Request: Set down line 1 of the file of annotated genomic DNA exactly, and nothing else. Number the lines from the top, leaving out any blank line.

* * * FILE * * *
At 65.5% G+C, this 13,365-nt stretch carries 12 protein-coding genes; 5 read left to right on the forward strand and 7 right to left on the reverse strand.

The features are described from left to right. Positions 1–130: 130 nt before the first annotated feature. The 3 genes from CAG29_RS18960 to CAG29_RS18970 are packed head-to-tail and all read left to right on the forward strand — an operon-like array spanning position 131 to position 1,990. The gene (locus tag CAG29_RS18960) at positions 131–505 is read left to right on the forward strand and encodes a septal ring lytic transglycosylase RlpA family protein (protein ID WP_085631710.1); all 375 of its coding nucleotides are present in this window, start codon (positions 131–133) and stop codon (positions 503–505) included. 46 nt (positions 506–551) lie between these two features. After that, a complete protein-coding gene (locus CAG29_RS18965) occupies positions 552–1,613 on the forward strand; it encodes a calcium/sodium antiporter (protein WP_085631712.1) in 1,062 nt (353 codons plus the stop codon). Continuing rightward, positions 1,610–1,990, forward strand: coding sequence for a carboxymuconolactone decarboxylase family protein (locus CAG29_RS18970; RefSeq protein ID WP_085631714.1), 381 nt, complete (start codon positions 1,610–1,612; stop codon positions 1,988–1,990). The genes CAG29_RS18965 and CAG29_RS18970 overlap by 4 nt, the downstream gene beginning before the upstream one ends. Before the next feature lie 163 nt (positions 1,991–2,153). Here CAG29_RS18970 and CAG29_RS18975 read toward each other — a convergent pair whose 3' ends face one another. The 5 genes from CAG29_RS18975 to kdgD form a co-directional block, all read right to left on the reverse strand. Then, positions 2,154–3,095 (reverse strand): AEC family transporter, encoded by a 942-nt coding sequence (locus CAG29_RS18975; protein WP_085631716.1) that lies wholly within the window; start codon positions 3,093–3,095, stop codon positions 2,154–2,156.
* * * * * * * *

At 65.5% G+C, this 13,365-nt stretch carries 12 protein-coding genes; 5 read left to right on the forward strand and 7 right to left on the reverse strand.